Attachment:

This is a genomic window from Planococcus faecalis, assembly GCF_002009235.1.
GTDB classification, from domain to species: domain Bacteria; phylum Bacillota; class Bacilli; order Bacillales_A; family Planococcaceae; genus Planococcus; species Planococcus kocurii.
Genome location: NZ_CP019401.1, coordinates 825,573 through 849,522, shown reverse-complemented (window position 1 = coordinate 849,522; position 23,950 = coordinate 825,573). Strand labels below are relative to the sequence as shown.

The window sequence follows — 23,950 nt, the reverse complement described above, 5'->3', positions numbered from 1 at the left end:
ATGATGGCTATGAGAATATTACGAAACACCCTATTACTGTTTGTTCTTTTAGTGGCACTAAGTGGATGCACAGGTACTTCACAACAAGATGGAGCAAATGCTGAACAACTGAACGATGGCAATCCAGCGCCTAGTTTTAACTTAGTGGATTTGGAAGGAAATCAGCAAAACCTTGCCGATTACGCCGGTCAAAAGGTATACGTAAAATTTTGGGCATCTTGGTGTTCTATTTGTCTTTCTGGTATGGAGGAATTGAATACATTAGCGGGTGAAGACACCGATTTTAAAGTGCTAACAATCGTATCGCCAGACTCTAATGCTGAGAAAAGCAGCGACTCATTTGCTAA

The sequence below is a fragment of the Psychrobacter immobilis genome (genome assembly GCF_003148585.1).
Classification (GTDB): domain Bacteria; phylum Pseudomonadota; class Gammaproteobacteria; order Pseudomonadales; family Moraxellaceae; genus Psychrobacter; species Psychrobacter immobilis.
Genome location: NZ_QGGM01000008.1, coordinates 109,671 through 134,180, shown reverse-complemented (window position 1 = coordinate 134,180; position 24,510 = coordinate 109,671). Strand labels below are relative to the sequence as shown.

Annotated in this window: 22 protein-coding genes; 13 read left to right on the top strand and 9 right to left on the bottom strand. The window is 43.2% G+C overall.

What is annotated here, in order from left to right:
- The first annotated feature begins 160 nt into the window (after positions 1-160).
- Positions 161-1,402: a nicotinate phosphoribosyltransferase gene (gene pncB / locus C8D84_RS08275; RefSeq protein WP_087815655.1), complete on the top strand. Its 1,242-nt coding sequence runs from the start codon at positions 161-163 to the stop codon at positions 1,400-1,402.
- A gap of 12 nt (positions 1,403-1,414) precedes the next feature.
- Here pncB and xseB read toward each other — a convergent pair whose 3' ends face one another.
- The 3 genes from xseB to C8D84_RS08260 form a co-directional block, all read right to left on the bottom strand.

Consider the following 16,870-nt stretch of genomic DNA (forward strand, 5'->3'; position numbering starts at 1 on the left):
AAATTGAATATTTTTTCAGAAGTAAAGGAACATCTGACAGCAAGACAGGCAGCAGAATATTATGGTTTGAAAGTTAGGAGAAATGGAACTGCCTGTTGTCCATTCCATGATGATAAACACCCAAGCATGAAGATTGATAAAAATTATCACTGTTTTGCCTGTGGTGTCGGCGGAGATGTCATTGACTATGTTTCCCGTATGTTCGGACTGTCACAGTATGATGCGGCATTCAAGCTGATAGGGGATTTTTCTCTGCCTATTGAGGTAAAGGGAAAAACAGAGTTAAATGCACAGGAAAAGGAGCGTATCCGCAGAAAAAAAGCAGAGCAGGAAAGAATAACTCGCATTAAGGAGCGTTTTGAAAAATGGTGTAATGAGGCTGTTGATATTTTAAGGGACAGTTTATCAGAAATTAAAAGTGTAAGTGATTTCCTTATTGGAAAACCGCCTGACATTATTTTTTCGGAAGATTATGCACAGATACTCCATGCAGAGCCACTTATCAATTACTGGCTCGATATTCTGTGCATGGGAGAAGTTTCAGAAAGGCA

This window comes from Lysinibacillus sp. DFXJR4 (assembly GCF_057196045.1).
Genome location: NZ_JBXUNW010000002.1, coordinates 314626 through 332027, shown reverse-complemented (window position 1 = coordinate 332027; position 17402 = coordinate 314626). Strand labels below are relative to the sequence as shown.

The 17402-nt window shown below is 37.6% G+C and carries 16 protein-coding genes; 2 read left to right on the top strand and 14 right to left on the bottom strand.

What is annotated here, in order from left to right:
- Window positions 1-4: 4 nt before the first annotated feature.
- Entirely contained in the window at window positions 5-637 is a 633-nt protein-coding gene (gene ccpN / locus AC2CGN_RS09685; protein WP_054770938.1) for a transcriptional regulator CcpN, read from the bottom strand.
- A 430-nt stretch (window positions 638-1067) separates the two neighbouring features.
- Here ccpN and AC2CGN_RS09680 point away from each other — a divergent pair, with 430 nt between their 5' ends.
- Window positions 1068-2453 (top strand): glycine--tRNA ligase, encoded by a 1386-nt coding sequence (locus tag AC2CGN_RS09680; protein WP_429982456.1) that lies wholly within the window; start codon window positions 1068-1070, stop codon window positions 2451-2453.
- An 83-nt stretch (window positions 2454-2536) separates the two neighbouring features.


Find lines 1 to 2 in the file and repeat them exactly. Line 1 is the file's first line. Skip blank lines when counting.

This is a genomic window from Planococcus faecalis, assembly GCF_002009235.1.
GTDB classification, from domain to species: domain Bacteria; phylum Bacillota; class Bacilli; order Bacillales_A; family Planococcaceae; genus Planococcus; species Planococcus kocurii.